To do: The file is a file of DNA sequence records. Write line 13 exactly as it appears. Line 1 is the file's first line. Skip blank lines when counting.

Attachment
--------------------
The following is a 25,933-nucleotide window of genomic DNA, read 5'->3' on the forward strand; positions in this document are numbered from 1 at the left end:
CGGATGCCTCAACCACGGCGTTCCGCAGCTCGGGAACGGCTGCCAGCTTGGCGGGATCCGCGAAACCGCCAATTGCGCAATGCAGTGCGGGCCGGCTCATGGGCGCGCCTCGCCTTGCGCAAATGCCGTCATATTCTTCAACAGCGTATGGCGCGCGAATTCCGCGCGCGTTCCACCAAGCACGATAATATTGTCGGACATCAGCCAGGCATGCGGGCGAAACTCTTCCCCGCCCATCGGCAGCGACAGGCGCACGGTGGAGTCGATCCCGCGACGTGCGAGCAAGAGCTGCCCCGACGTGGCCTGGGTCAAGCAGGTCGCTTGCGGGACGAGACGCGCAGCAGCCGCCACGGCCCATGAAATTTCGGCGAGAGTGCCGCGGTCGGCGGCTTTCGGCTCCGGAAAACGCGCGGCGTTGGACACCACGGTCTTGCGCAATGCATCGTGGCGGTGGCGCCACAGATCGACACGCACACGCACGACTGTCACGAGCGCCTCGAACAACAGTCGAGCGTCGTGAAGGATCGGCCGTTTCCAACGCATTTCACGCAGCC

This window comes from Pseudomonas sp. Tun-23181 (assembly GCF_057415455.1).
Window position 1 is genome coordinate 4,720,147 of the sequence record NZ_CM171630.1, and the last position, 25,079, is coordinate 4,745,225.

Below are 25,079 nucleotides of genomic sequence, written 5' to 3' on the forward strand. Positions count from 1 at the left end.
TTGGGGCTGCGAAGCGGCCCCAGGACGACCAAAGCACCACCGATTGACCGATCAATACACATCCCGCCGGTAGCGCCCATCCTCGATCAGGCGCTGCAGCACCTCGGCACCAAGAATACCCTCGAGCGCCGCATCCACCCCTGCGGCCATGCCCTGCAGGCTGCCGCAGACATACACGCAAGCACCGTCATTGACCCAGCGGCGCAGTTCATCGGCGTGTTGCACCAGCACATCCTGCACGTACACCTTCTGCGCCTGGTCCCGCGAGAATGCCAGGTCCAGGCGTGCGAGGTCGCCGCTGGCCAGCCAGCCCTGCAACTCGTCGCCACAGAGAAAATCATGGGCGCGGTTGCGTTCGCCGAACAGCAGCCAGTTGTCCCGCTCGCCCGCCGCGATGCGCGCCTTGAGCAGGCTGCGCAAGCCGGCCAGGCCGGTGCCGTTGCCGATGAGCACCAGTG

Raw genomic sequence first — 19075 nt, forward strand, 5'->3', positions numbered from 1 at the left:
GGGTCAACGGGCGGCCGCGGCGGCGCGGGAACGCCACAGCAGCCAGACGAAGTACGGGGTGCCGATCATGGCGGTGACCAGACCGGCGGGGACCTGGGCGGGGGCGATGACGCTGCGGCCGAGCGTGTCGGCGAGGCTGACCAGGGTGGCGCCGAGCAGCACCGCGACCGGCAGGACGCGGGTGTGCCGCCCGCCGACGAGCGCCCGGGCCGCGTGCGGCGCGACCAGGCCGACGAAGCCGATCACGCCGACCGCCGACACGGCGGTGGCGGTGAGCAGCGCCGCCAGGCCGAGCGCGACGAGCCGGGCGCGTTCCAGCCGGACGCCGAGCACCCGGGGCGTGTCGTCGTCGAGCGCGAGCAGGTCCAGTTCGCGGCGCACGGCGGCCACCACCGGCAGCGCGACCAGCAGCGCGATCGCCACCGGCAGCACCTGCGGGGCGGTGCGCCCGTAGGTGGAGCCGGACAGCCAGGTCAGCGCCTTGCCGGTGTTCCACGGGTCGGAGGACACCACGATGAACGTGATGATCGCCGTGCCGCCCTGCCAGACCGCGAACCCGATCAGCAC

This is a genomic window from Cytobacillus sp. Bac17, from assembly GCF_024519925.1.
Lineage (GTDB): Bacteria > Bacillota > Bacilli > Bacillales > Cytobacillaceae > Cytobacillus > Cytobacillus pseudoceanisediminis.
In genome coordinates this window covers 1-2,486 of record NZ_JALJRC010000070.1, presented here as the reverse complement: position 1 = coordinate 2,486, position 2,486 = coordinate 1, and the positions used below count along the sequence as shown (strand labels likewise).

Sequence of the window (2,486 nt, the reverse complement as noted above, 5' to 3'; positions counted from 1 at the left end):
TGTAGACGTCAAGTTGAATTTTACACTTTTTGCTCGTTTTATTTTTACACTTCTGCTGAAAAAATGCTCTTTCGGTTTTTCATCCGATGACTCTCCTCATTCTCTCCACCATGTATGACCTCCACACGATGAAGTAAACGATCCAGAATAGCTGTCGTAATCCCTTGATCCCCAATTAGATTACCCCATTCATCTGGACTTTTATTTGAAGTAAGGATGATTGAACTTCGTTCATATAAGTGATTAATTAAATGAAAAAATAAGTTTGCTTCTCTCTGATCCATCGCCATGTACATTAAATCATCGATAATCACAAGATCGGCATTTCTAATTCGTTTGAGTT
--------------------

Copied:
TGTAGACGTCAAGTTGAATTTTACACTTTTTGCTCGTTTTATTTTTACACTTCTGCTGAAAAAATGCTCTTTCGGTTTTTCATCCGATGACTCTCCTCATTCTCTCCACCATGTATGACCTCCACACGATGAAGTAAACGATCCAGAATAGCTGTCGTAATCCCTTGATCCCCAATTAGATTACCCCATTCATCTGGACTTTTATTTGAAGTAAGGATGATTGAACTTCGTTCATATAAGTGATTAATTAAATGAAAAAATAAGTTTGCTTCTCTCTGATCCATCGCCATGTACATTAAATCATCGATAATCACAAGATCGGCATTTCTAATTCGTTTGAGTT